Shell Halts Offshore Drilling in Alaska
It was just one week ago today that Royal Dutch Shell PLC (NYSE: RDS-A) (NYSE: RDS-B) began drilling a well in the Chukchi Sea off the north coast of Alaska. The company ran into a problem by the end of the first week:
[D]uring a final test, the containment dome aboard the Arctic Challenger barge was damaged. It is clear that some days will be required to repair and fully assess dome readiness.
The containment dome is part of the safety equipment designed to capture the flow of crude in the event the well should leak. A dome is now required by federal regulators as a result of the explosion of the Deepwater Horizon in April 2010 that killed 11 workers and dumped 5 million barrels of crude into the Gulf of Mexico.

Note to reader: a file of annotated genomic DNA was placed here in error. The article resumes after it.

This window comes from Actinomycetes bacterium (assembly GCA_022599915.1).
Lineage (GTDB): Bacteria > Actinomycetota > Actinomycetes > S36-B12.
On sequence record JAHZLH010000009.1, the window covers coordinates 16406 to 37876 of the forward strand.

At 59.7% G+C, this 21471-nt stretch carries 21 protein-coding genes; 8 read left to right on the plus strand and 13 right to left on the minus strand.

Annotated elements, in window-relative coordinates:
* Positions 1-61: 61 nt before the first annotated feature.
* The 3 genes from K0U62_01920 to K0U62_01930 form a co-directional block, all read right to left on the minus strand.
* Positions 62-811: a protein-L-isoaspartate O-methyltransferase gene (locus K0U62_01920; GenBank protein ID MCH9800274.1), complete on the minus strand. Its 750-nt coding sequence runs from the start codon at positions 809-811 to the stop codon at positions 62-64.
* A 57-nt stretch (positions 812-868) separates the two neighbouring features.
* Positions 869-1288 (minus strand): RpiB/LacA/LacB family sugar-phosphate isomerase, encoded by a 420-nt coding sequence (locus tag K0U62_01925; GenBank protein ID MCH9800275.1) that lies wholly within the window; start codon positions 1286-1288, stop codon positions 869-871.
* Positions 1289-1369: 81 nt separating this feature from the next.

Shell said the delay would prevent it from drilling any wells in the Arctic for this year. The company's original plan had been to drill five wells this year. That had been cut to just one by early September. The company does plan to begin drilling work though:
In order to lay a strong foundation for operations in 2013, we will forgo drilling into hydrocarbon zones this year. Instead, we will begin as many wells, known as 'top holes,' as time remaining in this season allows. The top portion of the wells drilled in the days and weeks ahead will be safely capped and temporarily abandoned this year, in accordance with regulatory requirements.
Shell also plans to begin exploratory drilling in the Beaufort Sea at the end of the whale hunt season and "the anticipated receipt of a top hole drilling permit."
Filed under: 24/7 Wall St. Wire, Commodities, Oil & Gas, Regulation Tagged: RDS-A, RDS-B